The story of the consul from Mauritius, with his dodo skeletons destined for Agassiz’s museum, illustrates well the worldwide fame Louis Agassiz enjoyed. The details of his fabulous life had become the stuff of legend. Popularizer of the ice age, climber of mountain peaks, dredger of the deep seas, describer of fossil fish and jellyfish, taxonomist of turtles—Agassiz had done it all. He had given America its greatest science museum at the time, and he founded, on Penikese Island off the coast of Massachusetts, the first serious summer school in natural history, actively welcoming women as participants. At Harvard, he assembled around him the best and brightest young men of his time, thus creating, arguably, the first American graduate school. Born in full view of the stately snow-clad mountains of Switzerland, on the shores of lac de Neuchâtel, where he had first taught science to schoolchildren, Agassiz was mentored by the great naturalists Georges Cuvier and Alexander von Humboldt. When he came to the United States in 1846, not even forty years old, it seemed as if the New World had always been waiting for him.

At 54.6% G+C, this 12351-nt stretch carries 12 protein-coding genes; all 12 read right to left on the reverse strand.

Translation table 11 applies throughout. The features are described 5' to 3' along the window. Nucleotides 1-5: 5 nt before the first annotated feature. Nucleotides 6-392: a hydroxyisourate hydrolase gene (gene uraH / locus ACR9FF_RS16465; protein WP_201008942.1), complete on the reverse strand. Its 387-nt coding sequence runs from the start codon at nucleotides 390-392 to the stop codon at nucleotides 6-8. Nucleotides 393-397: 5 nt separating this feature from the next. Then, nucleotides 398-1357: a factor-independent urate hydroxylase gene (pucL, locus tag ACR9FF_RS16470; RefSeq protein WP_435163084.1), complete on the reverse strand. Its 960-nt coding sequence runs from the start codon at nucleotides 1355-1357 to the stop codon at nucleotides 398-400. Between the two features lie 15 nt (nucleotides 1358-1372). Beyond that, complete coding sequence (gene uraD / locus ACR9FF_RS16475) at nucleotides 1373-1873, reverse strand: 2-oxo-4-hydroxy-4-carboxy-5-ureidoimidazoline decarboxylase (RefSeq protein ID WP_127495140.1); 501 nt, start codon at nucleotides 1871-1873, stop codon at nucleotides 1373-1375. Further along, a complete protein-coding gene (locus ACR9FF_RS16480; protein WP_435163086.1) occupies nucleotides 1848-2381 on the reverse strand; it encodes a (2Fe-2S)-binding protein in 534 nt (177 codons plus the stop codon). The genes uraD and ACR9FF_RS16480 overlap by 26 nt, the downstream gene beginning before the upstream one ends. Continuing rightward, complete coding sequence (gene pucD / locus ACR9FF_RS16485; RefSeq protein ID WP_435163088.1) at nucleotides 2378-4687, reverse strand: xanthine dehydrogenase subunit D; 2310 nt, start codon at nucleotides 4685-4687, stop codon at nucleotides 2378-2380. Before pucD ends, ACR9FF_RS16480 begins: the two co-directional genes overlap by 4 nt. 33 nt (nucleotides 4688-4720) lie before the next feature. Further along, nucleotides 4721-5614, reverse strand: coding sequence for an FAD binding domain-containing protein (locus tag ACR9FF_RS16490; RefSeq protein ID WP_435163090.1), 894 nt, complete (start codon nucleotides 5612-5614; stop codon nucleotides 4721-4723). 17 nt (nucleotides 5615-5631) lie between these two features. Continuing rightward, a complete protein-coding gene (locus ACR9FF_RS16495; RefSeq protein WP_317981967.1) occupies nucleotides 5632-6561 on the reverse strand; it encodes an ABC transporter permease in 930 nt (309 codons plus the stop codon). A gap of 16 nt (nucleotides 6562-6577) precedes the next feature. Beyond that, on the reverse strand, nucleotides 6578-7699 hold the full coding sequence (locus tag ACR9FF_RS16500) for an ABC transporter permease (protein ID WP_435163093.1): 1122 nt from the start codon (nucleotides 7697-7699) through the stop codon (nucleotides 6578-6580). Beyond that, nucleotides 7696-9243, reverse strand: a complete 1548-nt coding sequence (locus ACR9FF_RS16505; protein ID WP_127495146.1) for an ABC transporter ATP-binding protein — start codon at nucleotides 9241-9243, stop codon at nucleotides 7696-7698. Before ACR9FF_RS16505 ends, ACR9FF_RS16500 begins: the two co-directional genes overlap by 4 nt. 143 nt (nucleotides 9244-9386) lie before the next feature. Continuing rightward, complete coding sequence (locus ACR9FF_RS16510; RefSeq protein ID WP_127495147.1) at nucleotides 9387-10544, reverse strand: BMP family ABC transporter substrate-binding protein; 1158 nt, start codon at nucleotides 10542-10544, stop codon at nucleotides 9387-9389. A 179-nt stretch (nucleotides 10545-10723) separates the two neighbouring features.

Agassiz took to America like a fish to water. His unorthodox religious views resonated with New England Unitarianism, but he brought to them a scientific rigor and an uncompromising seriousness that his new friends, among them Ralph Waldo Emerson and James Russell Lowell, could only dream about. Agassiz’s God, James Russell Lowell once said, in a poem dripping with admiration, was “very God.” Agassiz was never an orthodox believer or churchgoer, but his science was infused with the presence of the divine, which he found wherever he went: in Swiss glaciers, American lakes, and the Amazonian rain forest.